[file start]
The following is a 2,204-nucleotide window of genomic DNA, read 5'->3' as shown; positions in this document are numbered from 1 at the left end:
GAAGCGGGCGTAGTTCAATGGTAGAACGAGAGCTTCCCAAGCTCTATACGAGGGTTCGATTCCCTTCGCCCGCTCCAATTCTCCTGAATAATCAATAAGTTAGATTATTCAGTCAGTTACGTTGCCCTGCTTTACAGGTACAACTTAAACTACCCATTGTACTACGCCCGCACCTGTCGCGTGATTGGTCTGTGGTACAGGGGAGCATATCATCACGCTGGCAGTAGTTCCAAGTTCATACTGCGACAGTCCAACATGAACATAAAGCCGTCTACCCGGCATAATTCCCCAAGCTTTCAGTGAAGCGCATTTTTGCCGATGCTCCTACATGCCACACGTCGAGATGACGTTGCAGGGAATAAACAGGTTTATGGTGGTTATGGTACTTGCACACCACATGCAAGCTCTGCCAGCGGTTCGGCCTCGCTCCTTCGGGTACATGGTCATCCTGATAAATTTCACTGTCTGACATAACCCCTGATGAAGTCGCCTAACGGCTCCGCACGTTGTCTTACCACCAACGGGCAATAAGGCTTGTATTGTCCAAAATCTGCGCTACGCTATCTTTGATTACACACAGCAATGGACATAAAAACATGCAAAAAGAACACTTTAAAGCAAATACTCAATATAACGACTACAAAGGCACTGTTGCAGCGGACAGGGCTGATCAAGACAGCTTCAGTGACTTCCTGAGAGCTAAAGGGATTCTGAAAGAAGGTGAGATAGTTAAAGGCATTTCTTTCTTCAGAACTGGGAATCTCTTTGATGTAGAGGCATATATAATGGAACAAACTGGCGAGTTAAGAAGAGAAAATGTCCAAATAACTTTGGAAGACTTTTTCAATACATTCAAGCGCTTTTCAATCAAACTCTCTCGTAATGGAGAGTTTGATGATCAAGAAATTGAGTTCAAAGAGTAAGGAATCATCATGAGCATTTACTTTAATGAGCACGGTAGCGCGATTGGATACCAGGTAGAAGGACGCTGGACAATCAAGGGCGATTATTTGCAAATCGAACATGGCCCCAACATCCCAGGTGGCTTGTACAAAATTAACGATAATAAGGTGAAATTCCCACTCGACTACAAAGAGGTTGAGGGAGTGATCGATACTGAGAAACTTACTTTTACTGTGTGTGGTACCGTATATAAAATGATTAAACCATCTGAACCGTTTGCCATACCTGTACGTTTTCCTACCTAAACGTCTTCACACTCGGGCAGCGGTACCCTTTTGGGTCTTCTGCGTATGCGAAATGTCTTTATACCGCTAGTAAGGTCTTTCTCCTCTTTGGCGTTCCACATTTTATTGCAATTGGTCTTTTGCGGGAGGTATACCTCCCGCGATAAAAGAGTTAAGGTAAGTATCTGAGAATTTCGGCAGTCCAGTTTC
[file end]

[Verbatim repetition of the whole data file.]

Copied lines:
The following is a 2,204-nucleotide window of genomic DNA, read 5'->3' as shown; positions in this document are numbered from 1 at the left end:
GAAGCGGGCGTAGTTCAATGGTAGAACGAGAGCTTCCCAAGCTCTATACGAGGGTTCGATTCCCTTCGCCCGCTCCAATTCTCCTGAATAATCAATAAGTTAGATTATTCAGTCAGTTACGTTGCCCTGCTTTACAGGTACAACTTAAACTACCCATTGTACTACGCCCGCACCTGTCGCGTGATTGGTCTGTGGTACAGGGGAGCATATCATCACGCTGGCAGTAGTTCCAAGTTCATACTGCGACAGTCCAACATGAACATAAAGCCGTCTACCCGGCATAATTCCCCAAGCTTTCAGTGAAGCGCATTTTTGCCGATGCTCCTACATGCCACACGTCGAGATGACGTTGCAGGGAATAAACAGGTTTATGGTGGTTATGGTACTTGCACACCACATGCAAGCTCTGCCAGCGGTTCGGCCTCGCTCCTTCGGGTACATGGTCATCCTGATAAATTTCACTGTCTGACATAACCCCTGATGAAGTCGCCTAACGGCTCCGCACGTTGTCTTACCACCAACGGGCAATAAGGCTTGTATTGTCCAAAATCTGCGCTACGCTATCTTTGATTACACACAGCAATGGACATAAAAACATGCAAAAAGAACACTTTAAAGCAAATACTCAATATAACGACTACAAAGGCACTGTTGCAGCGGACAGGGCTGATCAAGACAGCTTCAGTGACTTCCTGAGAGCTAAAGGGATTCTGAAAGAAGGTGAGATAGTTAAAGGCATTTCTTTCTTCAGAACTGGGAATCTCTTTGATGTAGAGGCATATATAATGGAACAAACTGGCGAGTTAAGAAGAGAAAATGTCCAAATAACTTTGGAAGACTTTTTCAATACATTCAAGCGCTTTTCAATCAAACTCTCTCGTAATGGAGAGTTTGATGATCAAGAAATTGAGTTCAAAGAGTAAGGAATCATCATGAGCATTTACTTTAATGAGCACGGTAGCGCGATTGGATACCAGGTAGAAGGACGCTGGACAATCAAGGGCGATTATTTGCAAATCGAACATGGCCCCAACATCCCAGGTGGCTTGTACAAAATTAACGATAATAAGGTGAAATTCCCACTCGACTACAAAGAGGTTGAGGGAGTGATCGATACTGAGAAACTTACTTTTACTGTGTGTGGTACCGTATATAAAATGATTAAACCATCTGAACCGTTTGCCATACCTGTACGTTTTCCTACCTAAACGTCTTCACACTCGGGCAGCGGTACCCTTTTGGGTCTTCTGCGTATGCGAAATGTCTTTATACCGCTAGTAAGGTCTTTCTCCTCTTTGGCGTTCCACATTTTATTGCAATTGGTCTTTTGCGGGAGGTATACCTCCCGCGATAAAAGAGTTAAGGTAAGTATCTGAGAATTTCGGCAGTCCAGTTTC